Israel has genuine security needs, especially if we bear in mind what happened in 1967 and 1973. If there is to be a Palestinian state, it must be a genuine state with genuine independence. What the Palestinians make of that state--whether it is a democracy or a dictatorship--depends on them. I obviously hope that it will be a democracy, much like the one that exists in Israel, but it must be a viable state.

I have already said that Israel has as much right to exist as any other state. It has a right to defend itself, but it must recognise the injustice that the Palestinians have suffered. An important consideration for Israeli security is the need to find a political solution for the Palestinians. They should be able to live in an independent, viable state, including the west bank and the Gaza strip. As for Jerusalem, there must be a solution that recognises the three important religions, not just one.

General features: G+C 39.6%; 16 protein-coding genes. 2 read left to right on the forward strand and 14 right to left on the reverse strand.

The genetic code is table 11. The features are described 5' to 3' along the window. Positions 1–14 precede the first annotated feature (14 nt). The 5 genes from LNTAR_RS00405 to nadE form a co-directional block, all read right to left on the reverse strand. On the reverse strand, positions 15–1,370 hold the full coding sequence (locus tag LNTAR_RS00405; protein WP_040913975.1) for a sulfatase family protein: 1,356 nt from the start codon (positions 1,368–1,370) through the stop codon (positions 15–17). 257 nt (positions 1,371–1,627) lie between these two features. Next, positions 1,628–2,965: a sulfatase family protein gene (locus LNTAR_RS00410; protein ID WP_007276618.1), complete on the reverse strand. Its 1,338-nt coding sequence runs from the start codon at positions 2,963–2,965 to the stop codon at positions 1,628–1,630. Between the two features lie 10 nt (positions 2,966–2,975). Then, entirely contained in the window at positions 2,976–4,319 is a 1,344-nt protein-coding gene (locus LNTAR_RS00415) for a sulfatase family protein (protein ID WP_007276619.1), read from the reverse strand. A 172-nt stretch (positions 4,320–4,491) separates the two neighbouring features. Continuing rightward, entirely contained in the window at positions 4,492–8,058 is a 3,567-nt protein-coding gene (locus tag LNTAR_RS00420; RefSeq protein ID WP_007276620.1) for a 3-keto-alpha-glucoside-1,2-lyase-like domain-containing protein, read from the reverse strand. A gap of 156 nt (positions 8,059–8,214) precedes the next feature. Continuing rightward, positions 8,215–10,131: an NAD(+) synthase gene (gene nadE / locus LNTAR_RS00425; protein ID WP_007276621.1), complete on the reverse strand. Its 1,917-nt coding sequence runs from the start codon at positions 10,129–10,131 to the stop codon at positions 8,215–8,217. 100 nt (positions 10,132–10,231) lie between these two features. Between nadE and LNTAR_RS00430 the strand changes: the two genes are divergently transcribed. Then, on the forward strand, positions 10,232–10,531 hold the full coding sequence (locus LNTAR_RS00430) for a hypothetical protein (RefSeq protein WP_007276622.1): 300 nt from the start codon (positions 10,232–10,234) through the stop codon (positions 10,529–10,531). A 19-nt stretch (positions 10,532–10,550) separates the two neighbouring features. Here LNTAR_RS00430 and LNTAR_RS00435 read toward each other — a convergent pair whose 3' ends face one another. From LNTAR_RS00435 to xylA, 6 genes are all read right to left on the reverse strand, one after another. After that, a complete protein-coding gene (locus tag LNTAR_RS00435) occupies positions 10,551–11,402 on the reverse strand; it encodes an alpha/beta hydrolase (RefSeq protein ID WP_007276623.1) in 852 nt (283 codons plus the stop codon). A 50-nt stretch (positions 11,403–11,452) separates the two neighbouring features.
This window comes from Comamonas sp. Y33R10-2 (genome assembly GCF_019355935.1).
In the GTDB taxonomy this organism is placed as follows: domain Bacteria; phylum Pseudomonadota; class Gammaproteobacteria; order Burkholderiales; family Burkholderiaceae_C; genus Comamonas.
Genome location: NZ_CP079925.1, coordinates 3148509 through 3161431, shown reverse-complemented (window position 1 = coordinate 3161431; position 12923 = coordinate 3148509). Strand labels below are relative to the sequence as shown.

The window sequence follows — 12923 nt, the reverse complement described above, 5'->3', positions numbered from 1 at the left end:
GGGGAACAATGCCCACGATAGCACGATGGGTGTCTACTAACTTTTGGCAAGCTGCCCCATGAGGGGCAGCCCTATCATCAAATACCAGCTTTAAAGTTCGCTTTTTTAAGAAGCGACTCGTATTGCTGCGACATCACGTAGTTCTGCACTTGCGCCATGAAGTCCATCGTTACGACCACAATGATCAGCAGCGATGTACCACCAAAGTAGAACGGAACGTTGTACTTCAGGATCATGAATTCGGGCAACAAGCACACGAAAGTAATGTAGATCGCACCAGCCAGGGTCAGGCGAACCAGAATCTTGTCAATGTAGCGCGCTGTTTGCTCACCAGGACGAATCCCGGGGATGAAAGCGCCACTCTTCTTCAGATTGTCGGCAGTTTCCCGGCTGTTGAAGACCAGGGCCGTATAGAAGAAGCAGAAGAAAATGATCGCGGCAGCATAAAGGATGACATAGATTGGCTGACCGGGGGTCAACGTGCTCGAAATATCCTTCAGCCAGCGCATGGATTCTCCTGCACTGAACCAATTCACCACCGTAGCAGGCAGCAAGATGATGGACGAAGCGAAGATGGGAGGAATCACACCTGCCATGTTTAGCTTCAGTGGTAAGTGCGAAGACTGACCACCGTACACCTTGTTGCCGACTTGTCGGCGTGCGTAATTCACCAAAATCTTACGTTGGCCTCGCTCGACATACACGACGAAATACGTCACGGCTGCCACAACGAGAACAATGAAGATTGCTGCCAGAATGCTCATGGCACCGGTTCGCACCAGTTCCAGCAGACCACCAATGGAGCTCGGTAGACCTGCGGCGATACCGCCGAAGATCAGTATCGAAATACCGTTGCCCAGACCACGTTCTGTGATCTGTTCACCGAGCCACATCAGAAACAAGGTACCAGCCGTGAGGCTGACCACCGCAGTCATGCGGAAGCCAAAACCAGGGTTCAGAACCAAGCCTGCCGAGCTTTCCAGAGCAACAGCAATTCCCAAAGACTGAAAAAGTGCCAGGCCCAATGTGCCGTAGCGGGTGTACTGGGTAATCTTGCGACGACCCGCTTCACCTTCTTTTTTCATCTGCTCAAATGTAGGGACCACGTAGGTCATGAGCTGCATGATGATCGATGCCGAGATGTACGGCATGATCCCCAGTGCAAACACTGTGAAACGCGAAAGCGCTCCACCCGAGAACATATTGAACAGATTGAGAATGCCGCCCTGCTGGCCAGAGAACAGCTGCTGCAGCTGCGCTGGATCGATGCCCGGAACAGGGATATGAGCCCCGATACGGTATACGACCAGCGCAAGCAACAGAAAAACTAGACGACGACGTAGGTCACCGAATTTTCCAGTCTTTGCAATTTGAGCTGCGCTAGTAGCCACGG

That burning feeling of injustice and the deep-seated political and economic grievances of the Palestinians need to be addressed first and foremost by Israel, but they need to be addressed by the international community as well. We all have an obligation to try to find a just solution in the middle east between Israel and the Palestinians. I have made this contribution because, as someone who has always supported the Israeli state, I feel that I must make clear my concern and dismay at what has been happening not just in the past 10 weeks but since the occupied territories were taken by Israel.

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7.56 pm

Mr. Elfyn Llwyd (Meirionnydd Nant Conwy): I welcome the hon. Member for Preston (Mr. Hendrick) and congratulate him on his contribution. I am sure that he will prove to be a worthy successor to the late, much missed Audrey Wise.

I agree with every word that the hon. Member for Walsall, North (Mr. Winnick) said. It is unusual for me to do so, but I fully endorse what he so eloquently said about the plight of the Palestinians.